Jan 10, 2021
Michael Gorra is a native of Connecticut who has taught at Smith College since the 1970s. A professor of English, his most recent book is The Saddest Words: William Faulkner's Civil War. This book builds on a career dedicated to examining writers such as Henry James and V. S. Naipaul. In Faulkner, Professor Gorra has tackled one of our most brilliant and baffling novelists.
Raised on a steady diet of sci-fi, Michael entered college thinking he wanted to write novels. Or at least, he knew he didn't want to work in his father's fruit business. He ended up pursuing an English degree, though he he only came to the idea of being an academic later. As an undergrad at Amherst, he encountered the no-nonsense novelist Robert Stone and decided writing fiction wasn't for him.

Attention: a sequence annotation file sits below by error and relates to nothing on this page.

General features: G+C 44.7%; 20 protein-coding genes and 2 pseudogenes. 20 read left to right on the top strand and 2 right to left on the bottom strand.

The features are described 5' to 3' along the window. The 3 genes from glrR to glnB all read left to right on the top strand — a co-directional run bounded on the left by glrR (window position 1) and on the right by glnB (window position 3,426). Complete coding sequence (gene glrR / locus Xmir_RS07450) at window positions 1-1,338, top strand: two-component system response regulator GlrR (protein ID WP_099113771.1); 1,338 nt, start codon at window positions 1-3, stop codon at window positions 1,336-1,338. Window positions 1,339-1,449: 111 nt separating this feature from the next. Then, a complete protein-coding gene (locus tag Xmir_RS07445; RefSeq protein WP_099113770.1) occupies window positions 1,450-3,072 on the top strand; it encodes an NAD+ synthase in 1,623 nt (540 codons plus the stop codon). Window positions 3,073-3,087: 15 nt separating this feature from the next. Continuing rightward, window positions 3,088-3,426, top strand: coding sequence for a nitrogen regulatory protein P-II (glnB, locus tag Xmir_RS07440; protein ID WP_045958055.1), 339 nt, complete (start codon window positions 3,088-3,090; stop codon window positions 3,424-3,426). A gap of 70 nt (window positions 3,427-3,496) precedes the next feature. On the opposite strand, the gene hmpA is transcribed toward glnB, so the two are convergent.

After decades of teaching, a prolonged stay in Germany in the late-90s helped open Michael's mind about the importance of place and history in writing. It certainly helped him when examining Faulkner. As The Saddest Words shows, few American writers have done as well as Faulkner has in exploring the intersection of history and geography in his "postage stamp" in Mississippi.